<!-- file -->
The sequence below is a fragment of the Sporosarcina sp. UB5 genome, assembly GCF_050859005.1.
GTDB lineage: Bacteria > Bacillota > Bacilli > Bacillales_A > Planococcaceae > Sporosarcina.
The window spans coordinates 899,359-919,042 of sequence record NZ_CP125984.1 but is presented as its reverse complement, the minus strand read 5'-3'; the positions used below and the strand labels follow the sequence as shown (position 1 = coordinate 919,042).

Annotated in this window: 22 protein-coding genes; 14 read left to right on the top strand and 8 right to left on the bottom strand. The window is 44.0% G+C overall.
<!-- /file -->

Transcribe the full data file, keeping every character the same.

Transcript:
The sequence below is a fragment of the Sporosarcina sp. UB5 genome, assembly GCF_050859005.1.
GTDB lineage: Bacteria > Bacillota > Bacilli > Bacillales_A > Planococcaceae > Sporosarcina.
The window spans coordinates 899,359-919,042 of sequence record NZ_CP125984.1 but is presented as its reverse complement, the minus strand read 5'-3'; the positions used below and the strand labels follow the sequence as shown (position 1 = coordinate 919,042).

Annotated in this window: 22 protein-coding genes; 14 read left to right on the top strand and 8 right to left on the bottom strand. The window is 44.0% G+C overall.